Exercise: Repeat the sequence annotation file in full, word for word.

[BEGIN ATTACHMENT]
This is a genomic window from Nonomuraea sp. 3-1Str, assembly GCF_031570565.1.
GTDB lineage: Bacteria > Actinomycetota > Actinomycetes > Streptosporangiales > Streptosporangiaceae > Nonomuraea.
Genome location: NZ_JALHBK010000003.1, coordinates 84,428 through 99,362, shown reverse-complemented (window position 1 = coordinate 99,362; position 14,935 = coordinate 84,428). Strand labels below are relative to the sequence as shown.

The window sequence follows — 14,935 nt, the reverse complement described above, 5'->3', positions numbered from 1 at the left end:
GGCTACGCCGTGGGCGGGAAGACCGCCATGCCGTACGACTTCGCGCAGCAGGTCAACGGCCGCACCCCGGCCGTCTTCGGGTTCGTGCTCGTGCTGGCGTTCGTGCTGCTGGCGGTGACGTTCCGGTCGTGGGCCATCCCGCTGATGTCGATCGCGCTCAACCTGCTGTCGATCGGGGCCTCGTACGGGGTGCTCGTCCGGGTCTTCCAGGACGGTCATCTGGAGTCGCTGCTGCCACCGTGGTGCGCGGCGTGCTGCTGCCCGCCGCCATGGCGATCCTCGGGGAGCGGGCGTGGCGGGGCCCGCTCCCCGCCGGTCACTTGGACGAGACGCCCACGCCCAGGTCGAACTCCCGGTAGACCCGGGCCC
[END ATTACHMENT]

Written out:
This is a genomic window from Nonomuraea sp. 3-1Str, assembly GCF_031570565.1.
GTDB lineage: Bacteria > Actinomycetota > Actinomycetes > Streptosporangiales > Streptosporangiaceae > Nonomuraea.
Genome location: NZ_JALHBK010000003.1, coordinates 84,428 through 99,362, shown reverse-complemented (window position 1 = coordinate 99,362; position 14,935 = coordinate 84,428). Strand labels below are relative to the sequence as shown.

The window sequence follows — 14,935 nt, the reverse complement described above, 5'->3', positions numbered from 1 at the left end:
GGCTACGCCGTGGGCGGGAAGACCGCCATGCCGTACGACTTCGCGCAGCAGGTCAACGGCCGCACCCCGGCCGTCTTCGGGTTCGTGCTCGTGCTGGCGTTCGTGCTGCTGGCGGTGACGTTCCGGTCGTGGGCCATCCCGCTGATGTCGATCGCGCTCAACCTGCTGTCGATCGGGGCCTCGTACGGGGTGCTCGTCCGGGTCTTCCAGGACGGTCATCTGGAGTCGCTGCTGCCACCGTGGTGCGCGGCGTGCTGCTGCCCGCCGCCATGGCGATCCTCGGGGAGCGGGCGTGGCGGGGCCCGCTCCCCGCCGGTCACTTGGACGAGACGCCCACGCCCAGGTCGAACTCCCGGTAGACCCGGGCCC